Franz Joseph II (Franz Josef Maria Aloys Alfred Karl Johannes Heinrich Michael Georg Ignaz Benediktus Gerhardus Majella; 16 August 1906 – 13 November 1989) was the reigning Prince of Liechtenstein from 1938 until his death.

Foreign relations of Liechtenstein

did not recognizemodern legal dispute
The expropriations (subject to [[Foreign relations of Liechtenstein#International dispute with the Czech Republic and Slovakia|modern legal dispute]] at the International Court of Justice) included over 1600 km2 of agricultural and forest land (most notably the UNESCO listed Lednice–Valtice Cultural Landscape), and several family castles and palaces.
Liechtenstein's foreign economic policy has been dominated by its customs union with Switzerland (and with Austria-Hungary until World War I).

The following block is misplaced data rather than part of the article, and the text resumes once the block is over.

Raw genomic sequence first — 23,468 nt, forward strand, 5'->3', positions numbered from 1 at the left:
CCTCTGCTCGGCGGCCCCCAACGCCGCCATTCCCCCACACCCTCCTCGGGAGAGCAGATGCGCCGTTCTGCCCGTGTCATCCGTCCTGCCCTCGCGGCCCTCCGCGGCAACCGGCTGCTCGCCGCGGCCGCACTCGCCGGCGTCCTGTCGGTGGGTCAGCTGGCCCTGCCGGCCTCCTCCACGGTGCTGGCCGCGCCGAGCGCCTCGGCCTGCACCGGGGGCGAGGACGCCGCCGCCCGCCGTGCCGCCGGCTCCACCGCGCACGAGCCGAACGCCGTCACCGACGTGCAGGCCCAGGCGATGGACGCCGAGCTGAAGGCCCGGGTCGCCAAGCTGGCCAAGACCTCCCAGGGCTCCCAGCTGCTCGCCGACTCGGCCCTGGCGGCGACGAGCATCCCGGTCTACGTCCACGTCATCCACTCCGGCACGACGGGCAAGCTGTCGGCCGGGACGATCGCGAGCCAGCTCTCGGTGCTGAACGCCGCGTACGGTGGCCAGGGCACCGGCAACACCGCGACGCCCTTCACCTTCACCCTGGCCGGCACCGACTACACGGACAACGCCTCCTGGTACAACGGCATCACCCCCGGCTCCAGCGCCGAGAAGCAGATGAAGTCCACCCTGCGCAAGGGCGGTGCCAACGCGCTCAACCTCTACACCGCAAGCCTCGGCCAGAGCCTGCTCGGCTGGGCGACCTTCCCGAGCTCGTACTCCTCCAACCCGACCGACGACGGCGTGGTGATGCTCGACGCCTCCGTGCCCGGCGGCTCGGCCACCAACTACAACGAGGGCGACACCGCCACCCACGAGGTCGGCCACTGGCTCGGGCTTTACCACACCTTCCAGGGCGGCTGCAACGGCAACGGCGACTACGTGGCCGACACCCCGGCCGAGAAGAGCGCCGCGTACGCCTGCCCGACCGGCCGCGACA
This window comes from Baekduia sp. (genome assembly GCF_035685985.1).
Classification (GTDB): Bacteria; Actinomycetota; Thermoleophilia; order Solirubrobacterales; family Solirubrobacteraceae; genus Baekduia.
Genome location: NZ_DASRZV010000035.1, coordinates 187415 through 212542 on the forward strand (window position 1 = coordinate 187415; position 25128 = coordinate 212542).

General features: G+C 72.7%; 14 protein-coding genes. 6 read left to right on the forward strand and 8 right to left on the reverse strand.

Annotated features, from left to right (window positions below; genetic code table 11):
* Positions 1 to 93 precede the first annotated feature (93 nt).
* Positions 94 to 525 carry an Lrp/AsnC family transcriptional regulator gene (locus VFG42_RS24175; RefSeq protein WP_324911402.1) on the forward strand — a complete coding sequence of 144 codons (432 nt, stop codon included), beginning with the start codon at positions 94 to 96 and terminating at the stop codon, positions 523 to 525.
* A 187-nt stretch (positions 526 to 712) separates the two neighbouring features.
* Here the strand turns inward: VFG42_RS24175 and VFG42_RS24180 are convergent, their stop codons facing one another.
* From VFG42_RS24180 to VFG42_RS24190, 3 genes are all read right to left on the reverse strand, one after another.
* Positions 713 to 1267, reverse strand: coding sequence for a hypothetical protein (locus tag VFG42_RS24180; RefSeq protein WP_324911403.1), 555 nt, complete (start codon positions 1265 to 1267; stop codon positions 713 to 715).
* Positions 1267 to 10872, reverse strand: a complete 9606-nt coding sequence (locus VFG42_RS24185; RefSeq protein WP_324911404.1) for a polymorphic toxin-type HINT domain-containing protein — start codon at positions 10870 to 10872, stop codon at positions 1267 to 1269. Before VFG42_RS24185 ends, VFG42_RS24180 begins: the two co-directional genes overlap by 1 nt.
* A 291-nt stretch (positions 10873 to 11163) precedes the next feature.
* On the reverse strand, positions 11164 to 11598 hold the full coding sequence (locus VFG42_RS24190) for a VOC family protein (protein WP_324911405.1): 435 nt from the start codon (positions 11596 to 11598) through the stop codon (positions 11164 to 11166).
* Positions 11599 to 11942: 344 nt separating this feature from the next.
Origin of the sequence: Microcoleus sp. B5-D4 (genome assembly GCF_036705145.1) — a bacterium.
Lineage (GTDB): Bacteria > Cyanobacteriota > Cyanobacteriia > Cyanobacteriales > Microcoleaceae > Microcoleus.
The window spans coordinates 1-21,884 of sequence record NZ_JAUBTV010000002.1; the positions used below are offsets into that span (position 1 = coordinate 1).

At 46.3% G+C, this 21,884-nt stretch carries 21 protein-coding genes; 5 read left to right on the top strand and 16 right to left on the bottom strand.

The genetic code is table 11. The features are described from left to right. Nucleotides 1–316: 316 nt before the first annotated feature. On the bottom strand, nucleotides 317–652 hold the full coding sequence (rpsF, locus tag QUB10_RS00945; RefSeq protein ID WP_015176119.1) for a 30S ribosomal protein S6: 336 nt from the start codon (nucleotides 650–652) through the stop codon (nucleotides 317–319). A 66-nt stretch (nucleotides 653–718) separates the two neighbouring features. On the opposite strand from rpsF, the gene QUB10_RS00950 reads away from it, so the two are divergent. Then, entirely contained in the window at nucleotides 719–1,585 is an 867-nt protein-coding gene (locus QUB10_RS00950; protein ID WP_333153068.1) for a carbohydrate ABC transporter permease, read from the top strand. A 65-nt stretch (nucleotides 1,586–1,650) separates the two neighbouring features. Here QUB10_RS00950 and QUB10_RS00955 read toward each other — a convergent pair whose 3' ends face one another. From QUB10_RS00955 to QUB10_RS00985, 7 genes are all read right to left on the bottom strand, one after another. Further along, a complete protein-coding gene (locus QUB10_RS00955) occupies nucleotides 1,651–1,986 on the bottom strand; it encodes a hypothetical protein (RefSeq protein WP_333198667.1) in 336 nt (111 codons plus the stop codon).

Franz I, Prince of Liechtenstein

Franz IPrince Franz IFranz I of Liechtenstein
In 1929, 75-year-old Prince Franz I succeeded to the throne.
Franz I, Prince of Liechtenstein, born Franz de Paula Maria Karl August (28 August 1853 – 25 July 1938), was the Prince of Liechtenstein between 1929 and 1938.

European Union

EUEuropeanEurope
Liechtenstein is a member of the United Nations, the European Free Trade Association, and the Council of Europe, and although not a member of the European Union, it participates in both the Schengen Area and the European Economic Area.
The four countries forming the European Free Trade Association (EFTA) are not EU members, but have partly committed to the EU's economy and regulations: Iceland, Liechtenstein and Norway, which are a part of the single market through the European Economic Area, and Switzerland, which has similar ties through bilateral treaties.